The pleasure of splitting your keno ticket

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Are you bored with your old way ticket? Maybe you play a six and 3/2, 2-2-2 for $2.50 and you’d like to try a new path to success.

Perhaps you play that old eight and 4/2 marked 2-2-2-2 and you hunger for more diversity in your play. Sure it is easy to change a way ticket but there is a need for some caution or at least awareness of what you are doing.

Here is the reason. Suppose you are playing eight numbers, grouped 5-3 and you are playing 1/8, 1/5 and 1/3 for $3. You get bored and change your ticket, keeping the same eight but changing to a grouping of 4-4 and playing 1/8 and 2/4. Now it is possible to hit a solid five on your original ticket without even getting a solid four on your new ticket.

Ouch! You can avoid this by using a technique called “splitting.” Here’s how it works. Take your eight numbers, grouped 5-3, but now split the five into two groups, one group of three and one group of two. Now the eight numbers will be grouped 3-2-2 (make sure to keep the original deuce as one of the deuces) and the original five spot will be preserved.

Now you may recall the total number of ways on a keno ticket is 2n-1, where n = the number of groups. Thus the original 5-3, two groups, will have 2(2)-1= 3 ways on it. Your new improved ticket, 3-2-2 with three groups will have 2(3)-1= 7 ways on it.

Indeed by splitting one of the groups on your ticket you will produce a new ticket with slightly more than double the ways available to play on it, as well as preserving the current ways you are playing.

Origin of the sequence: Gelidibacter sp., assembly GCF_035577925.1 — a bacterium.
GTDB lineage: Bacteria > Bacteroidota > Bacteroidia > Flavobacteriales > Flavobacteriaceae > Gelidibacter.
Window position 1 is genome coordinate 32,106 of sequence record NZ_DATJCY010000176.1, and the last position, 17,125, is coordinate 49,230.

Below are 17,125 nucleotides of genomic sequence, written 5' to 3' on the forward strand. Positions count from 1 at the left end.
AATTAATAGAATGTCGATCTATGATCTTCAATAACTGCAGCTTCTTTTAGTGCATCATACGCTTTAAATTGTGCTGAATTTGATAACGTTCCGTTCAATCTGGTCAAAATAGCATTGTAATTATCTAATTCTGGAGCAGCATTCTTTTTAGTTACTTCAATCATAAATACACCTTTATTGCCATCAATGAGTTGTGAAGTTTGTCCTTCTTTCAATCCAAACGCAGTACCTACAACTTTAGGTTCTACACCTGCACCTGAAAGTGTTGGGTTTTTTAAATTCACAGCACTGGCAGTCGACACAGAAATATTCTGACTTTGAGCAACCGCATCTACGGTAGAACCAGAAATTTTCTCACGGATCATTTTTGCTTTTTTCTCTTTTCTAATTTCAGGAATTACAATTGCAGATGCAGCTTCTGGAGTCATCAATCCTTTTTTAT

You can split the traditional three deuce ticket 2-2-2 by splitting one of them and getting 2-2-1-1. Be sure to preserve two of the original deuces. All your original ways will be preserved, but you will now have 2(4)-1 = 15 ways to play. You recall that the original ways on this ticket are 1/6, 3/4 and 3/2 = 7 ways.

The new breakout after one split is: 1/6, 2/5, 3/4, 4/3, 3/2 and 2/1 = 15 ways. The same technique applied to the 4 deuce ticket 2-2-2-2 ends up 2-2-2-1-1. Following the above constraints we end up with 2(5)-1 = 31 ways to play.

Now the original ticket is the well known “15 way” or “deuce way 8” 2-2-2-2, with 1/8, 4/6, 6/4, and 4/2 = 15 ways. Your first split 2-2-2-1-1 gives you 1/8, 2/7, 4/6, 6/5, 6/4, 6/3, 4/2 and 2/1 = 31 ways.

Well that’s it for this week, enjoy your “splits!” Contact me online at [email protected]

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